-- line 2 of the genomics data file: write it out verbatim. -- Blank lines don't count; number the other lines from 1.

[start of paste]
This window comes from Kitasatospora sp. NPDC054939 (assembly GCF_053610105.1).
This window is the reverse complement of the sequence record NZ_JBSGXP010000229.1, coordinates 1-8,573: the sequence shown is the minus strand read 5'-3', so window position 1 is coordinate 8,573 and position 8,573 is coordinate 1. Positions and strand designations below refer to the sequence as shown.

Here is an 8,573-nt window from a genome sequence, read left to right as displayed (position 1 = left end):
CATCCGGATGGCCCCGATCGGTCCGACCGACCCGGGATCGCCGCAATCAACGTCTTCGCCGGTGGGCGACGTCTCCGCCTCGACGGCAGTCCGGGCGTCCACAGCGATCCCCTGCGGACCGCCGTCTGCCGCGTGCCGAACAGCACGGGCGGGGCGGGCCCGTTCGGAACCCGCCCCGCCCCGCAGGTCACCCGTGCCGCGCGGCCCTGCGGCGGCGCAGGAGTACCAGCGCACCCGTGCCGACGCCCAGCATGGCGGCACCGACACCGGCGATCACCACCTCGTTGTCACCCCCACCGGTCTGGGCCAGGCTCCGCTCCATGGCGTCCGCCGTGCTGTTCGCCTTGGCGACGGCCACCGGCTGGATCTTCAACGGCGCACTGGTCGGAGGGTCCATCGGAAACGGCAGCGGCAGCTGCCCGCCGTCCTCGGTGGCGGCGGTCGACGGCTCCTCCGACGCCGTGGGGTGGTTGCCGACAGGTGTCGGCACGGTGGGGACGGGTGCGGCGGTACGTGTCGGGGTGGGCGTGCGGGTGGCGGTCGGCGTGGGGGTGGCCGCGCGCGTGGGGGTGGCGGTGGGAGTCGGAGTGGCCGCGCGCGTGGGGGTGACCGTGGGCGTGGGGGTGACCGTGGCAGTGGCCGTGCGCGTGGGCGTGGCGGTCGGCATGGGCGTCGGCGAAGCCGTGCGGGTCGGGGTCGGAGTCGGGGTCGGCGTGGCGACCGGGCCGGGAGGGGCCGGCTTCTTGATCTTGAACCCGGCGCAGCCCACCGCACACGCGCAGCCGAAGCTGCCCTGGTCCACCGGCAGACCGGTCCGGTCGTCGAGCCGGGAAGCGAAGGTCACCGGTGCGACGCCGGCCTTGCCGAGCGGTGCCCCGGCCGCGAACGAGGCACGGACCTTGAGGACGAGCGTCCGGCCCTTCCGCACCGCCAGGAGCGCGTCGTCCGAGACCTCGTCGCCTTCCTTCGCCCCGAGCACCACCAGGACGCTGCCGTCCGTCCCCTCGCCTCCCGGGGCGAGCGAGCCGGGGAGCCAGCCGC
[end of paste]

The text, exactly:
This window is the reverse complement of the sequence record NZ_JBSGXP010000229.1, coordinates 1-8,573: the sequence shown is the minus strand read 5'-3', so window position 1 is coordinate 8,573 and position 8,573 is coordinate 1. Positions and strand designations below refer to the sequence as shown.